Sessions: Briefly, Sessions allow you to open a table (or query) in multiple instances -- this is really spiffy -- as a dBASE/DOS developer, it's also very confusing, and until you're more familiar with Visual dBASE, turn it off (in the Properties menu for Visual dBASE)!

The following is a suggested sequence to follow in performing a conversion of this nature:

  1. Create/Translate Menu in Visual dBASE
  2. Create program to load the menu
  3. Run the Component Builder on screen forms, and fix the forms.
  4. Add any custom controls (buttons, etc.) needed.
  5. Run the Component Builder on reports and labels, and fix them.
  6. Create any queries necessary for reports/labels.
  7. Create programs necessary to call forms, reports and labels.
  8. Modify the Menu to call the appropriate programs, reports and/or labels.

For a simple table, most systems will need to be able to:

All-in-all, a pretty basic system.

The Menu

Any normal, "user-friendly" application includes a menu, so we will assume a menu using the dBASE IV menu commands. For an application this simple, I might create a menu like that shown in figure 1:

Figure 1: A simple dBASE IV menu

To create a menu in Visual dBASE, we must call up the menu generator. Menus are attached to forms, which will make life a bit more interesting as well. In Visual dBASE's Command Window, you can create a menu by typing:


Form: A form is sort of like a dBASE IV “screen” or “window”. It is the main interface object used to display data, create dialog boxes, and so on.

The "Menu Designer" form is where you will layout the actual menu. The Menu Designer form allows you to enter the prompts that will appear in the actual menu. Figure 2 contains a partially completed menu.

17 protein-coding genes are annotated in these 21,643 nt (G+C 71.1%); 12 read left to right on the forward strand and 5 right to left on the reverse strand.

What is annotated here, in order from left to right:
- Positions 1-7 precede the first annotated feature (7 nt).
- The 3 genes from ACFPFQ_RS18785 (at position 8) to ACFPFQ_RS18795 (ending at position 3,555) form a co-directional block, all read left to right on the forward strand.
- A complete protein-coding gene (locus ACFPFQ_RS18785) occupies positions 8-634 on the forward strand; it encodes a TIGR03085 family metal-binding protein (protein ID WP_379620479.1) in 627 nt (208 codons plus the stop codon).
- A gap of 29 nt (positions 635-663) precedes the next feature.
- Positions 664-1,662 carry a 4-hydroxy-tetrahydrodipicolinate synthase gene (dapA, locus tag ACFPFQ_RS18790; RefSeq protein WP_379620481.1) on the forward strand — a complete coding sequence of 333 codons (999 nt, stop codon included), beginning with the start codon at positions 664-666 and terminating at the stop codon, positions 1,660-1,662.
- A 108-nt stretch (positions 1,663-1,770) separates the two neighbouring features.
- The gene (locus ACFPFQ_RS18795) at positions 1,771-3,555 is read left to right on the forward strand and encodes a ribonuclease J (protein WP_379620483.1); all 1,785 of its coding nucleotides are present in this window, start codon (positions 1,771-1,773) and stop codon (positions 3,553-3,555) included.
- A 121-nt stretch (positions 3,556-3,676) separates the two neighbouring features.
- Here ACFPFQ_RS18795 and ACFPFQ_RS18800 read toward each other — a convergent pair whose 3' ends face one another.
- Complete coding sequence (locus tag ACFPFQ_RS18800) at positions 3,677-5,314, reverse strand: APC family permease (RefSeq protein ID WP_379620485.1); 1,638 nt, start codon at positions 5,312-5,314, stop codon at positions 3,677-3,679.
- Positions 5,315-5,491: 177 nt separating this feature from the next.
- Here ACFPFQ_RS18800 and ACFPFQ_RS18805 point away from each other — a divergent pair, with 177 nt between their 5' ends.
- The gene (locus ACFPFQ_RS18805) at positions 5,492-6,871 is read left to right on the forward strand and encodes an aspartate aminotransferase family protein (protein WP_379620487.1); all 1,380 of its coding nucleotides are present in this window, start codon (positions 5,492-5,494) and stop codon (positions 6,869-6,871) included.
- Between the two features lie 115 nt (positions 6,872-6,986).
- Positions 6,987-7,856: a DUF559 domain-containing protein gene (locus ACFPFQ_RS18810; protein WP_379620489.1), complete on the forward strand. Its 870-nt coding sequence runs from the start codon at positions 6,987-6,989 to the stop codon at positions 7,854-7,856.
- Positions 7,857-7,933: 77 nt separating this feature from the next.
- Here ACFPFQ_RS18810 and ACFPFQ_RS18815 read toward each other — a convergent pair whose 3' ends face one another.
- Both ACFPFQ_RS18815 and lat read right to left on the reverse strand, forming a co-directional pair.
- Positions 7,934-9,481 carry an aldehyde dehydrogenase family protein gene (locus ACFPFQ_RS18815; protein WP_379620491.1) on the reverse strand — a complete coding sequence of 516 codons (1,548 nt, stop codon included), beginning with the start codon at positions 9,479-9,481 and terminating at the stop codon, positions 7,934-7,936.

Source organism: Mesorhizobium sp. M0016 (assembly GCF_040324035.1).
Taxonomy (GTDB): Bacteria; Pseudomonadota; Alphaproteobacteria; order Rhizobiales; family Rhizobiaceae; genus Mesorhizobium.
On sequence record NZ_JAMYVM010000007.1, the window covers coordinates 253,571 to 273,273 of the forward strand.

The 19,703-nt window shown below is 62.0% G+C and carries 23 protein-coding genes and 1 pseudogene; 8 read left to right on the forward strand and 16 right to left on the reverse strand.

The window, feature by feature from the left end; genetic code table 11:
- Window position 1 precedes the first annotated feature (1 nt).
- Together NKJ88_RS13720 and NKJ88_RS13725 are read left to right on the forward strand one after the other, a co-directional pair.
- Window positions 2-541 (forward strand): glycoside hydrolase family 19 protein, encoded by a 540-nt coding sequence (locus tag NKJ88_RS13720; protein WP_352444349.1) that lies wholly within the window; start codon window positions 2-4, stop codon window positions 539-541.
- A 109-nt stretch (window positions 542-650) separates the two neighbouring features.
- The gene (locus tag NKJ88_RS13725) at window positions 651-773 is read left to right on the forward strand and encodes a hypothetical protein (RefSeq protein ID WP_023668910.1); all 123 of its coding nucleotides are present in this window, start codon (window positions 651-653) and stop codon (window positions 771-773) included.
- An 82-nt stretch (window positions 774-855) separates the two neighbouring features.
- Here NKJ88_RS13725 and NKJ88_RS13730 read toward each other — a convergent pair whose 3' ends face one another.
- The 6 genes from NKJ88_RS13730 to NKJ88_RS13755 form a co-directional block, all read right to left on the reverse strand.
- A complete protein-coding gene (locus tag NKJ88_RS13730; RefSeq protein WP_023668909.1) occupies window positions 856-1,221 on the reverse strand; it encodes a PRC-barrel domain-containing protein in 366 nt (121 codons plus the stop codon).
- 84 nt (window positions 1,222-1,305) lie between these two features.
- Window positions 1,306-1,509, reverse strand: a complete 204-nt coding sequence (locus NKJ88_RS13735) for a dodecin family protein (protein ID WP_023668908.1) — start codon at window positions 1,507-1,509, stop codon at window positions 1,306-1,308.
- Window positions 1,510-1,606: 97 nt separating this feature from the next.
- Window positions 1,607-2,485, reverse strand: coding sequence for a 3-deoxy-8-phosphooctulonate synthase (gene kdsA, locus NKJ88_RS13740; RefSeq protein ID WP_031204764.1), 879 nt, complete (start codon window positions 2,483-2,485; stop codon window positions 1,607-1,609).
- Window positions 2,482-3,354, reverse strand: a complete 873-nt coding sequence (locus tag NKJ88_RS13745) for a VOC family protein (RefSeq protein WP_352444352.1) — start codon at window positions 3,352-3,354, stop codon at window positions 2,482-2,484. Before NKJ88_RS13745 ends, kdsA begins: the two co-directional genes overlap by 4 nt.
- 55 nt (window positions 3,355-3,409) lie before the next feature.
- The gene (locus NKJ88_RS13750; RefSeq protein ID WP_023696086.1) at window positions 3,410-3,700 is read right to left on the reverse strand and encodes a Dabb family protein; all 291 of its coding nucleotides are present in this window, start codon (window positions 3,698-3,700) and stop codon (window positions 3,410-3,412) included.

Figure 2: The beginnings of a Visual dBASE menu

To add menu items to the right of your first menu, press the <tab> key, to move back and forth (left and right) in the menu here, use the <tab> and <shift>+<Tab> keys. To enter text, just type in the appropriate location. (For example, to type the word "Exit" in the appropriate location, use the <tab> key to move right, and type "Exit".)

To add menu items under a menu, use the down (and up) arrow keys, and type the description you wish to appear for the menu item.

In this figure, you can see a few of the items placed under the address menu. Note the separator line. To do this, we need to examine the Inspector dialog (figure 3).

Figure 3: The properties dialog (Inspector) for a menu item

Notice that the separator property for this menu item is set to ".T." -- at this point, most of the other properties are simply ignored. (A separator line breaks parts of the menu up.)